There are many reasons editors might not want to publish the images (the safety of their staff not being a small matter), but taste should never, ever be one of them. Deborah, avert your damned eyes if you don’t like it, but how dare you condescend to tell us, in the name of good taste, what truth should be kept from us.


Exit Wounds: On Condemning Charlie Hebdo After The Attacks

By Anthony Breach

This past week has seen more tragedy than most, even after a year of worsening Islamist violence.  Public condemnation of the Charlie Hebdo murders has been universal, and most of the discussion surrounding the attack has centred on the conviction of the paper to publish their views in spite of credible and eventually fatal death threats from Islamists.

Most of this coverage has been admirable of the paper, or if disagreeing with the paper as either puerile or offensive, respectful of the courage all of the journalists at Charlie Hebdo require to speak their mind and scribble for the journal. Nevertheless, a minority have made it clear that whilst they also condemn the murders, their condemnation is qualified, usually in the form “They didn’t deserve to be killed, but…”. The ‘but’ refers to their disgust at Charlie Hebdo’s cartoons, and necessarily following from that, disgust that people are supporting or praising the paper following the murder of most of the editorial team.  For this minority, the attack on freedom of speech by violent Islamists is a trivial concern – the priority is instead criticising Charlie Hebdo for their sense of humour. This is an attempt to shift the focus of the discussion away from the murdered journalists and police officers and towards the sensibilities of this minority and their taste in cartoons.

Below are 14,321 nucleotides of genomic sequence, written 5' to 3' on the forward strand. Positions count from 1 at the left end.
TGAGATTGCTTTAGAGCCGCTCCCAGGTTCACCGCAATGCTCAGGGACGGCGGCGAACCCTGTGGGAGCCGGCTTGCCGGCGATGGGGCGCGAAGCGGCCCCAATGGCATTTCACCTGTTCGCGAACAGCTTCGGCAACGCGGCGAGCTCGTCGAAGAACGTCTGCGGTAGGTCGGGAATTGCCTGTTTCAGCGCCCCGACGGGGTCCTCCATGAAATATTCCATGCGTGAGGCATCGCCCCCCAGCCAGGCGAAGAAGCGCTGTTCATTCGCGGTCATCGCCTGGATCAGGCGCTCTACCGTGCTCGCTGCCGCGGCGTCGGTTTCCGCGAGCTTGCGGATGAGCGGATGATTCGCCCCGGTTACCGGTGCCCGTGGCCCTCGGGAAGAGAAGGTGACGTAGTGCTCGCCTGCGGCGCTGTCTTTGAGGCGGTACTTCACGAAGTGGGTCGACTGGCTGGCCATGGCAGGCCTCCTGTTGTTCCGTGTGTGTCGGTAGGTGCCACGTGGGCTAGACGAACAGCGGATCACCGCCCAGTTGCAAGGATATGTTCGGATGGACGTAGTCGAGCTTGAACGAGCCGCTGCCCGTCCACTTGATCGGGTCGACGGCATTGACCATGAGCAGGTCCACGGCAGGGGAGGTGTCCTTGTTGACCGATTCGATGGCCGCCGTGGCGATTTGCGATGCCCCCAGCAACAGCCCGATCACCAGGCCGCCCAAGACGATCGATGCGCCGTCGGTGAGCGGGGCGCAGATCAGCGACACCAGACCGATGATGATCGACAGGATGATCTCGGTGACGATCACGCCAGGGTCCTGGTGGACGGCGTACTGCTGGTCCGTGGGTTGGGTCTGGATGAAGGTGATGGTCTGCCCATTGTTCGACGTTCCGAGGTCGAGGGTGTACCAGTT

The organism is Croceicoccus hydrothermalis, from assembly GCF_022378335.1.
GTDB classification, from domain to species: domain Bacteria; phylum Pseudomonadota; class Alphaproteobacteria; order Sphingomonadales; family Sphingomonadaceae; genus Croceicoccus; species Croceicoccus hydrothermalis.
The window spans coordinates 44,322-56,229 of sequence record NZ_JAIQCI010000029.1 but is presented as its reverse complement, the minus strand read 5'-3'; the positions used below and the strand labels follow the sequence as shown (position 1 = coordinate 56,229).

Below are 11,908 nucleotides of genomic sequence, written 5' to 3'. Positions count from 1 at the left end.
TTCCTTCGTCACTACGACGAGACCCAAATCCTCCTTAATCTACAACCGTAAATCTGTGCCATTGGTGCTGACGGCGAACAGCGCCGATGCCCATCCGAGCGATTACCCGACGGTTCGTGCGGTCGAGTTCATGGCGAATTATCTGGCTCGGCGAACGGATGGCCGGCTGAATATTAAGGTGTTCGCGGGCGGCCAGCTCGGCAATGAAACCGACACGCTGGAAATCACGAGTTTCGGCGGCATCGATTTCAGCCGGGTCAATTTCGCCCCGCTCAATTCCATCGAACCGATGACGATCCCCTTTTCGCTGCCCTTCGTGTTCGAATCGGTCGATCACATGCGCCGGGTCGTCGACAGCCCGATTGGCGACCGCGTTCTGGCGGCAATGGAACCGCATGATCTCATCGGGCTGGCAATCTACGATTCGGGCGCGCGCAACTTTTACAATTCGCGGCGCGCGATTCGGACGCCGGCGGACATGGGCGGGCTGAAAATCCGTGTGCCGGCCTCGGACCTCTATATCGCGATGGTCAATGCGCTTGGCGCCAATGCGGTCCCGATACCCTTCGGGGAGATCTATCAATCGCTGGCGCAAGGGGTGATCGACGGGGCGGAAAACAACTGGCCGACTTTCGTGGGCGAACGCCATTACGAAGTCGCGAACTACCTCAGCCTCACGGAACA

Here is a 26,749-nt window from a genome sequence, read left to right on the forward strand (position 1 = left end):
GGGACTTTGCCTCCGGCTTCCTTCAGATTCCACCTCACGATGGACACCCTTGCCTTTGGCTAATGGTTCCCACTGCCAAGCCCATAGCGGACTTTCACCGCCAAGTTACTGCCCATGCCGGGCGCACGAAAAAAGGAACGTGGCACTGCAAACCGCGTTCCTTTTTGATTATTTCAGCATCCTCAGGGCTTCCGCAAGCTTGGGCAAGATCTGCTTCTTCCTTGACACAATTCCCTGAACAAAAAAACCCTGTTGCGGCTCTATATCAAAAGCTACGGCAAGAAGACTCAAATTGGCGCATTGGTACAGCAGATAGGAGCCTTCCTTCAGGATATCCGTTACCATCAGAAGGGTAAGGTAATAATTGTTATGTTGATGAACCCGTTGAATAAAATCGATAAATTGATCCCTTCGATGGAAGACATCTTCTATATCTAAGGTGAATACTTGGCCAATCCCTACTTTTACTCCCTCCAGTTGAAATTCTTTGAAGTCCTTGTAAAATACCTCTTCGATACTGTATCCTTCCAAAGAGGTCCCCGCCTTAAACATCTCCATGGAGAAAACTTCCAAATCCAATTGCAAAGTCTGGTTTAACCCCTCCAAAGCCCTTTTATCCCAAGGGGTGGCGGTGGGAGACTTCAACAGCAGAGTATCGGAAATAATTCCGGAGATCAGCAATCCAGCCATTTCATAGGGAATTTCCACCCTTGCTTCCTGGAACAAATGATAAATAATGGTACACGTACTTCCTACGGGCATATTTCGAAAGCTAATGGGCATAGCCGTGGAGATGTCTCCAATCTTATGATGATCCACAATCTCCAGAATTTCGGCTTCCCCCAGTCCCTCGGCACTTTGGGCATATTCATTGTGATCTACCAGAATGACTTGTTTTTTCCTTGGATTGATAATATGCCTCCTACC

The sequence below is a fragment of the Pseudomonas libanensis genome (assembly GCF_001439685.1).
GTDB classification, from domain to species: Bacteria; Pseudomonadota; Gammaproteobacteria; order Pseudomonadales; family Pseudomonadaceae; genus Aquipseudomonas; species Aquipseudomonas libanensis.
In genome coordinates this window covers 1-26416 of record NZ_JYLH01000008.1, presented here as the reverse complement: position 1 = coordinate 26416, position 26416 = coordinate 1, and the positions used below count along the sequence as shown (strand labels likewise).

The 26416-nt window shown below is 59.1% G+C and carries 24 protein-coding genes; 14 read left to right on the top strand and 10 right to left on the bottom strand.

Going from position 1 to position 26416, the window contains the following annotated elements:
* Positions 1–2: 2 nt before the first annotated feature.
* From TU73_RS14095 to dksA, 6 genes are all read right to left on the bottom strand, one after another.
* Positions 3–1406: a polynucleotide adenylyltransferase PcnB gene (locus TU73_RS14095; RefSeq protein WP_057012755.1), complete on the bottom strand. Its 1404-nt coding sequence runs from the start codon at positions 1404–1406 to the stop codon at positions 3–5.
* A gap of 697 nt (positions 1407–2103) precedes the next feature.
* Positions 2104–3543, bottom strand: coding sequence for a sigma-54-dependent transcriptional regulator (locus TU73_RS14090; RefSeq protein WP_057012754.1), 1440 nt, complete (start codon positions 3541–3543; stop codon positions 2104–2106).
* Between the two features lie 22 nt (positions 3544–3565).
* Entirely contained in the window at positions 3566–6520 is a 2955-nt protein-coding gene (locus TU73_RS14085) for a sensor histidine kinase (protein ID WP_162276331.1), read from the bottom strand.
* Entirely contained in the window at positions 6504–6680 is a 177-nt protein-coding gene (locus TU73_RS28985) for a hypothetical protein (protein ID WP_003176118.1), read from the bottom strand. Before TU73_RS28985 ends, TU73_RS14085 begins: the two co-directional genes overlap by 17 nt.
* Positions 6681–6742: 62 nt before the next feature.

Some brief, tweeted examples:

“Deliberately producing something you know is racist and offensive still makes you an ass. There are no heroes here.”

“I find it hard to get riled up about a guy who got killed for doing hate speech when Islamophobia kills Muslims regularly”

“The real problem and cause of the violence is the eurocentric cultural supremacy that nurtured ‘s .”

“Killing journalists for what they say is despicable. Spreading bigotry under guise of “satire” is also despicable. Both are wrong.”

Longer, less crude pieces have also been written – these set out to move the immediate focus away from the murder and Islamist violence towards ‘The Real Problem’ of Western foreign policies in the Muslim world and anti-Muslim bigotry in the West (usually linked together, and always as opposed to an additional or related problem concerning the murders). The idea that this is somehow an attack on free speech is also dismissed: